Everyone here is quite pleased with the name though I’ll admit most of the favor is for Kathleen & when I told them that was her mother’s name also they are doubly pleased. The Irish definitely have the upper hand here.

I know this sounds silly but they really are a swell bunch of guys and are serious I know in what they say.

Janice Kathleen must be a pretty big girl! Aren’t you awfully proud of yourself?

There are of course a million questions I’d like to ask you but you couldn’t answer them now & we’ll have time to talk this over soon.

                                                                                                 All My Love


After my first reading of this letter, I was struck with the clear respect the men in his unit displayed for Red. If the Navy was looking for leaders, they’d found one in Ithaca NY.

Not long after writing this letter, Red realized his dream. He graduated from the College Graduates’ Naval Reserve Officers Training Program and was commissioned an Ensign in the United States Naval Reserve. We believe he received a short leave and travelled home to see his wife and first child, Janice Kathleen Toon.

Next stop: Little Creek VA.

Toon Family Collection

Naval History and Heritage Command





Got Names! Revisiting the Leon’s Beach Medical Team Pictures

My friend Printy Arthur came through for us. He studied the pictures of Dr. William Lusk’s hospital corpsmen and helped us out with names. His best recollections of three first names follow. (Click on pictures to enlarge.)

Lusk W Corpsmen

(left to right)

Boches (first name still unknown)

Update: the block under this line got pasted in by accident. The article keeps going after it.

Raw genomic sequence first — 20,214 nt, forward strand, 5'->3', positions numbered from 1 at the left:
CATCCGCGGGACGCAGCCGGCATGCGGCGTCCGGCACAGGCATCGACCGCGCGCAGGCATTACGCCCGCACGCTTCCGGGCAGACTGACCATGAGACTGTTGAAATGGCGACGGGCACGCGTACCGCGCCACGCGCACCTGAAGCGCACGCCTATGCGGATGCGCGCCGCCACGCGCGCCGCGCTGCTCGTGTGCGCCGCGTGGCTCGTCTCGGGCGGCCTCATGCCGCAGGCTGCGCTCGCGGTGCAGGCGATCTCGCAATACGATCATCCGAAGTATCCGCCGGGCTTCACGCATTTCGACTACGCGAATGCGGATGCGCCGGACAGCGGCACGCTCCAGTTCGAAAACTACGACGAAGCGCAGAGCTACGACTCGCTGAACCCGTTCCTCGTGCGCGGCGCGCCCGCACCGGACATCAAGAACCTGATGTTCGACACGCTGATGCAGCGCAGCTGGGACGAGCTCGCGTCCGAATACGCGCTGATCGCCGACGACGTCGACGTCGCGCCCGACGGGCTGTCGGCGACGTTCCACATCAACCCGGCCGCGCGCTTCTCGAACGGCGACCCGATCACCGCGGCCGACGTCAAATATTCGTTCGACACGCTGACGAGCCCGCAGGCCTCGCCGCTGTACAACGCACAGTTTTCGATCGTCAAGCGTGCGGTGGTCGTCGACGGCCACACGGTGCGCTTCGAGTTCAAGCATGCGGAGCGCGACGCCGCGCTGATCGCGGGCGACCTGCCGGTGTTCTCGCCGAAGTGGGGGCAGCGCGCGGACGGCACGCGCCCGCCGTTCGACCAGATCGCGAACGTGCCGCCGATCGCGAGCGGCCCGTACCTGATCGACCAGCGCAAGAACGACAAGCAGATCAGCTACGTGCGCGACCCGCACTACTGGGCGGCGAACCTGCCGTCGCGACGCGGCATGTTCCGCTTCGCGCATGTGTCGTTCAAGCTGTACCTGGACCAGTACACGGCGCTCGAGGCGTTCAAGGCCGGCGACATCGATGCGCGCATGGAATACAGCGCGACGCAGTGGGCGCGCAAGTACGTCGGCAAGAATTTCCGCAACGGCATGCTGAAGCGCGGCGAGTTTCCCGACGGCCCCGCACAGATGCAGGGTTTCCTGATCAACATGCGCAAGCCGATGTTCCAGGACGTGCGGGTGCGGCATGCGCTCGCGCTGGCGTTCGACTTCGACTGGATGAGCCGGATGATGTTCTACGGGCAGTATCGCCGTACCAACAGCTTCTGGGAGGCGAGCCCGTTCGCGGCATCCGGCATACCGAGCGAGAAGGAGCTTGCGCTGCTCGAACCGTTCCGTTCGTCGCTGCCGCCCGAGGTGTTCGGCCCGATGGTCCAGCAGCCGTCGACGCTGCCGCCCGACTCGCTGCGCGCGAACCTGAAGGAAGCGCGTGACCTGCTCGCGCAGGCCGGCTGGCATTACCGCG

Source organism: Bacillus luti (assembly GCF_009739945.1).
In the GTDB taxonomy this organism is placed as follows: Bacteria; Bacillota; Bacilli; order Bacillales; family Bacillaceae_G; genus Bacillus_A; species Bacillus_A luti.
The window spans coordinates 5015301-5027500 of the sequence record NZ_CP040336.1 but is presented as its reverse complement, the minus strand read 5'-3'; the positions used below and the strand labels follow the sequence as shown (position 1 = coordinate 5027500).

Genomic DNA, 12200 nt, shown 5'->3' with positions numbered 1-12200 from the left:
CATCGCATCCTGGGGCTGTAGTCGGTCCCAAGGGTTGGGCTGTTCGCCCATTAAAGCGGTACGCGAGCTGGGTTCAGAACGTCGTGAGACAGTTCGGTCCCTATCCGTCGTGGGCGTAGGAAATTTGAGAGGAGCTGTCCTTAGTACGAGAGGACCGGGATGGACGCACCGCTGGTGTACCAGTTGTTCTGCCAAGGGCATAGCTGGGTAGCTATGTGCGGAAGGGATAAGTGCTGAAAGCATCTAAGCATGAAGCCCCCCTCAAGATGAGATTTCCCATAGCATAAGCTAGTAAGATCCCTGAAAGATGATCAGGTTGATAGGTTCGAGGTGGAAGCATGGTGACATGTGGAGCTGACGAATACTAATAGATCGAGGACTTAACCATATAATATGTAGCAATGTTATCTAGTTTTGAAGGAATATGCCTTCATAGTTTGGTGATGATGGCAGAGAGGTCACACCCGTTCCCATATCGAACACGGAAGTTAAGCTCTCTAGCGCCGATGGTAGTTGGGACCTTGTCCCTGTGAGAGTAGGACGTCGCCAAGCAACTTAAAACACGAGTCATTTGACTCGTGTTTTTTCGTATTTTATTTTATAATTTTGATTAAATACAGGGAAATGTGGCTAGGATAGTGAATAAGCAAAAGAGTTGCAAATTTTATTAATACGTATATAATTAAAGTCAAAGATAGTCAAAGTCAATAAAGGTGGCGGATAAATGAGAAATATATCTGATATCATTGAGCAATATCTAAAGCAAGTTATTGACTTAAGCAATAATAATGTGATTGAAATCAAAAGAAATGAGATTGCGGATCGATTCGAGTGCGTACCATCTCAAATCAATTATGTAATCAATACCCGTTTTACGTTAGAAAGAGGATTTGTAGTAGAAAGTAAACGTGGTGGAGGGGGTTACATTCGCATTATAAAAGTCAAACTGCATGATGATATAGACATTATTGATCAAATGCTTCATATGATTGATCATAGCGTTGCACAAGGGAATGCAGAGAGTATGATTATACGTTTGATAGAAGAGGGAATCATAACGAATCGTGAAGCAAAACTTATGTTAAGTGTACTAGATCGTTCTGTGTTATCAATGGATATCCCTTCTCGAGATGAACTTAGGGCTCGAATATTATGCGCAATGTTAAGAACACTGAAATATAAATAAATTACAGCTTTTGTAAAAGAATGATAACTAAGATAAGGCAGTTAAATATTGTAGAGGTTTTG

Joe Boyette

William Lusk

Donald Bjork

Bill Alexander

So we’re missing only one first name here: Corpsman Boches’. Come on, someone help us out here!!

In the full beach team picture below, Dr. Lusk and eight corpsmen, we now have five complete names.

Battalion Medical Team enhanced

Standing ( l – r)



Bill Alexander

William Lusk

Boches (first name still unknown)

Printy Arthur


Kneeling (l – r)

Joe Boyette

Donald Bjork

Printy Arthur thinks that one of the unknown men pictured above had the last name of Atsalas. Does this ring a bell anywhere out there? We know they all came home. Families…help us out!




Dr. Richard L. Pearse and the Medical Unit Aboard the USS Leon APA 48

We want to introduce you to Lt. Commander Richard L. Pearse. Pearse was graduated from Duke University and from Harvard Medical School in 1931. He joined the Navy in 1941 and was appointed a surgeon at the Navy’s medical unit in Key West, FL. Three years later he joined the crew of the Leon shortly before she embarked 1400 marines and officers from the 47th Replacement Battalion and left for duty in the Pacific.

By the time he reported aboard ship, Dr. Pearse was Lieut. Commander and Leon’s Senior Medical Officer.

Pearse 5 pics 2 (5)

Lieut. Commander Richard L. Pearse